Cost of Capping Fascias and Soffits
Prices and information for capping of roofline products
Most roofs are fitted with fascia boards fixed onto the edges of rafters and soffits fitted to bridge the gap between the wall and the edge of the roofline. Soffit boards don't suffer as much from the weather as they are not as exposed, but over time they wooden soffits will still absorb moisture and start to rot and warp. Fascia boars have a harder time as they are really exposed to the elements and even with regular maintenance will not last very long. it's no surprise that replacing timber fascias and soffits with Upvc is a common job for roofers, but this is also fairly expensive as removing all the old timber is time-consuming and will likely need scaffolding.
Example Capping Costs
Things to consider when capping over roofline products
Cladding the existing timber fascia boards with Upvc boards is always the cheapest option but not always the best option. If the existing timber boards are falling apart then the Upvc cladding simply won’t hold for any length of time, the only reason it MAY be worth cladding over rotten boards is if the house is for sale and you want to make it look as good as possible without spending any real money on it (though many would rightly consider this to be underhand). Cladding is a good option for new timber fascia boards as it will help to protect them from the elements and make them last much longer, though many will not consider capping until there is a more obvious reason! If you are spending money getting your fascias and soffits capped, you might consider having other complementary work done at the same time, such as guttering replacement or repairs, or even minor repointing if required. Cement work won’t be included in any quotes you receive as the original boards are being left in place so the existing cement shouldn’t be disturbed by the work. However, sometimes if in very poor condition, some minor cement work will still be required.
A typical cladding job should begin with a full inspection of the roof to see if it’s suitable for capping then ask for a full written quote. If someone knocks on your door and offers a price without even getting up on a ladder, then this should ring alarm bells! Any written quote you receive should include the removal of guttering and rainwater pipes, then the pinning of thin capping fascia and soffits on top of existing boards, then the guttering and rainwater pipes reinstalled (or new ones fitted). New eaves felt should also be fitted and you should expect some sort of written guarantee for the work upon completion.
Doing it Yourself
The capping of the fascia and soffit boards can be done as a DIY job as normally scaffolding is not required and it’s fairly straightforward to fix Upvc over the old timber. Removal of guttering and rainwater pipes will always be required and you should always fit new rainwater goods unless they are in excellent condition. Always use thin capping fascia and soffits which are designed for capping and not normal Upvc boards, as the extra thickness of Upvc boards can push the guttering out too far and cause rainwater to run down the wall. Once the thin Upvc capping boards are pinned into place on top of existing boards, it’s just a matter of fitting the new guttering and rainwater pipes then installing new eaves felt. But remember that any rotten timber, including rafters, will need to be replaced before capping, otherwise the job won’t last and you will find yourself up the ladder again repairing it in no time! Finally, even though this job is quite straightforward, it will involve working at height for some time, if you are uncomfortable with this, better to get a professional in rather than suffer a dangerous fall! But if you are confident you can do the job properly and safely, you could save around £600 in labour costs, so this is a great DIY project if you have the necessary skills and experience.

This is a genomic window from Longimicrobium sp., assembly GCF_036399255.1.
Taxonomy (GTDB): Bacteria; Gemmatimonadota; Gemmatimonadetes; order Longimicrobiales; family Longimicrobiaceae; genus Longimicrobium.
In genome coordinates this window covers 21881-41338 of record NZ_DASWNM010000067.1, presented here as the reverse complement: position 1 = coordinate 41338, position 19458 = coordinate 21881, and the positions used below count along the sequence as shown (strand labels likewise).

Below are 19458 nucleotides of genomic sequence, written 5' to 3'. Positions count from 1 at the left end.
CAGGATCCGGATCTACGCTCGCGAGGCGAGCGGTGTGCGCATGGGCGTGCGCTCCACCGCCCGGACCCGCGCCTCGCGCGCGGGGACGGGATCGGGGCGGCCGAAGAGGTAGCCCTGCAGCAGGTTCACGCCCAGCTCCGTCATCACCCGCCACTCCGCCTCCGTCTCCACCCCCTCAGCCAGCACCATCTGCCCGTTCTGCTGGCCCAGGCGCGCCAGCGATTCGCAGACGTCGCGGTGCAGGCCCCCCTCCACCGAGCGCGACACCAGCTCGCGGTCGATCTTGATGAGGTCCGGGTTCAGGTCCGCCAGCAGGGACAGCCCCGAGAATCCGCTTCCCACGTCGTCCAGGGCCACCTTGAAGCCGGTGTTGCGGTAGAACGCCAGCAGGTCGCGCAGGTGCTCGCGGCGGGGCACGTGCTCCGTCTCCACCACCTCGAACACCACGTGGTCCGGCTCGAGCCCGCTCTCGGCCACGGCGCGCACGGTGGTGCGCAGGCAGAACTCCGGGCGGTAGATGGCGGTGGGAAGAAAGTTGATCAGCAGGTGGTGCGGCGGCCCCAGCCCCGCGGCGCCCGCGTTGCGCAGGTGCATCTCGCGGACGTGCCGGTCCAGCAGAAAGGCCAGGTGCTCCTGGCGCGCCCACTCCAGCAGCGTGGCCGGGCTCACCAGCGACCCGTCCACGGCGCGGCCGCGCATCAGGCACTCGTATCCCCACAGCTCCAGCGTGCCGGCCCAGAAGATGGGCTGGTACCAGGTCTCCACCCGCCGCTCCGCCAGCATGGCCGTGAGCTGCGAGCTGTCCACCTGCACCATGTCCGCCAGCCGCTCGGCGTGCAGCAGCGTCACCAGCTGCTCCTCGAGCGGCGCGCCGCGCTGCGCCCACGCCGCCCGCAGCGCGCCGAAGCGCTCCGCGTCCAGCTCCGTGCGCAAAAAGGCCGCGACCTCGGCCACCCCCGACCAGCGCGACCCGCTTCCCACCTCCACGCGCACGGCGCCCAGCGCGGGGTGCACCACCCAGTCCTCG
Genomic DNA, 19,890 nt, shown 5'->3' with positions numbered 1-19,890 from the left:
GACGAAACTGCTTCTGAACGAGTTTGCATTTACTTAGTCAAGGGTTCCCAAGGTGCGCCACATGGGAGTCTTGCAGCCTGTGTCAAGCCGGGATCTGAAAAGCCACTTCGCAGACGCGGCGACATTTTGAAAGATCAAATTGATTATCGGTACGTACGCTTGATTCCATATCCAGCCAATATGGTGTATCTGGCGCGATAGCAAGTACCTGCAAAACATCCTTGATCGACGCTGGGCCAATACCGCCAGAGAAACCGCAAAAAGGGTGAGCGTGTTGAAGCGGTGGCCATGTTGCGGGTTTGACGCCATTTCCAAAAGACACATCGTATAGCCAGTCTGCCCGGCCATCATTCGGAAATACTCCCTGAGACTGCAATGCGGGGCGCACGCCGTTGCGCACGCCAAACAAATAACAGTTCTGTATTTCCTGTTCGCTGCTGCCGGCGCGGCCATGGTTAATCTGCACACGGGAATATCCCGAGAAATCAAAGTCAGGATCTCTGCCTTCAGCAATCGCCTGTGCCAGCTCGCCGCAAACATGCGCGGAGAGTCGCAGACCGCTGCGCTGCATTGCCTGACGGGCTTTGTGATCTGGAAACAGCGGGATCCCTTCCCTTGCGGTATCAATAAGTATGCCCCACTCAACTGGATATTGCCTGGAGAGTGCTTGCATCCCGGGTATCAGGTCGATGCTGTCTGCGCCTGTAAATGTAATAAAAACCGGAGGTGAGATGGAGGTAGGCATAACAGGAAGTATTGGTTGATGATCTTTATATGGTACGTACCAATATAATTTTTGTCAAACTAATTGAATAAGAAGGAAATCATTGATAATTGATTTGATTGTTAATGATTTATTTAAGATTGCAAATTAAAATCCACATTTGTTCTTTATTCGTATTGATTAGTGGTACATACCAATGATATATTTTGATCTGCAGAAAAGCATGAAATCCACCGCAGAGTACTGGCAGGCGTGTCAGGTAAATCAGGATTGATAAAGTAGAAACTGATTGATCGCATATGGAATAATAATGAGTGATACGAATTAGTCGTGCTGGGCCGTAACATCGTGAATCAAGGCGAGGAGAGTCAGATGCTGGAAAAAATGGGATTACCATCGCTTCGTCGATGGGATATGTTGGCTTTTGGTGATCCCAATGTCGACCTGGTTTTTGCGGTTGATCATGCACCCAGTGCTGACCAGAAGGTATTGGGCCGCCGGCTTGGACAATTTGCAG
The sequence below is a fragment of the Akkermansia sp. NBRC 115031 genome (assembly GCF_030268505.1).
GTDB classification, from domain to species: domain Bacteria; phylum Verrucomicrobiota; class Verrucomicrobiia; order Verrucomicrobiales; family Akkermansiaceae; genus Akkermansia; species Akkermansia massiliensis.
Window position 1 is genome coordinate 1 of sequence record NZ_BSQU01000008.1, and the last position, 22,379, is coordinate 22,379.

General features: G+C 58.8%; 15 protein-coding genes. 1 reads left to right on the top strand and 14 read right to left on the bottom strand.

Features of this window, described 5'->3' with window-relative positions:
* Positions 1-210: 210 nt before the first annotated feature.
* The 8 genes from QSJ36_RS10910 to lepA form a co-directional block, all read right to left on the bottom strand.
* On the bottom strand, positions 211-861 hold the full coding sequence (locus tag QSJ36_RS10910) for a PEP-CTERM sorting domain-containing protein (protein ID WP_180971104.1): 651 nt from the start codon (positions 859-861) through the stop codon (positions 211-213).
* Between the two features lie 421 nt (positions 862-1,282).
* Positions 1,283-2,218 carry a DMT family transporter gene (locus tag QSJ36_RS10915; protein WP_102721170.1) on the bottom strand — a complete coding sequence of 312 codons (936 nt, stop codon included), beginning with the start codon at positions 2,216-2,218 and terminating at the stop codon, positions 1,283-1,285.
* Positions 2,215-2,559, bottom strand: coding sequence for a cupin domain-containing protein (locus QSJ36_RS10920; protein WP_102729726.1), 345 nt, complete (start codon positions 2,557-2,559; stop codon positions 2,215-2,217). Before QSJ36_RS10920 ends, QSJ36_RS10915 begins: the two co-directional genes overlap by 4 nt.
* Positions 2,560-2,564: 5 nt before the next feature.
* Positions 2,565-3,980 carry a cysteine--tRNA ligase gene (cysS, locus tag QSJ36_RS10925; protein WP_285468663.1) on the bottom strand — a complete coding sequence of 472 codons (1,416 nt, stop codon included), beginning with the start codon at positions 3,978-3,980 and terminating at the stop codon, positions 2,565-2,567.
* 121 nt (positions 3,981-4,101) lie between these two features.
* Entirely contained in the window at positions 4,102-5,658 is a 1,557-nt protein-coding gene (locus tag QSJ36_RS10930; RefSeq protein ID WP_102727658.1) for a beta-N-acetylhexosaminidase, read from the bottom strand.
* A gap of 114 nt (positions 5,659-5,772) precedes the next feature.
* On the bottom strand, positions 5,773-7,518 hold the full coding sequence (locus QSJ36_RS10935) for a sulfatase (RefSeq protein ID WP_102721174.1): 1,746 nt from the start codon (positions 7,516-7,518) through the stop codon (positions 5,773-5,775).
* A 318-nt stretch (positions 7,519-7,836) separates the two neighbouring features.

Fascia and Soffit Capping Checklist
- A full inspection of the roof will be needed to check it’s suitable for capping
- Even when capping, any rotten timber needs to be replaced
- Some cement work may be needed that may not be included in the original quote
- If you have a conservatory then scaffolding may be needed to cap fascia
Hiring a Tradesman Checklist
- Always get at least 2 quotes before hiring.
- Never pay the full amount upfront.
- Get the quote in writing.
- For any payment you make, always get a receipt.
- On more expensive jobs, ask for references.
- Check if the tradesman is a member of any trades associations.
- Make sure the tradesman has public liability insurance.
Is fascia capping better than replacing it?
How long does it take to cap over the old boards?
Why is full replacement so much more expensive than capping?
Can I get a quote over the phone for capping?
At the back of my house, I would like new guttering and fascias to replace my old worn ones, I live in a terraced house, the tradesman will need to supply all materials
Submitted by Chris
Front cladding replacement of wood panel of the property
Submitted by Riaz
Front of house bungalow fascia boards and soffits and guttering
Submitted by Norman
Replace fascia board and fit new dry verge to gable end
Submitted by Kevin
Look at the gutter to see if need either repair or replace and possible wall cladding.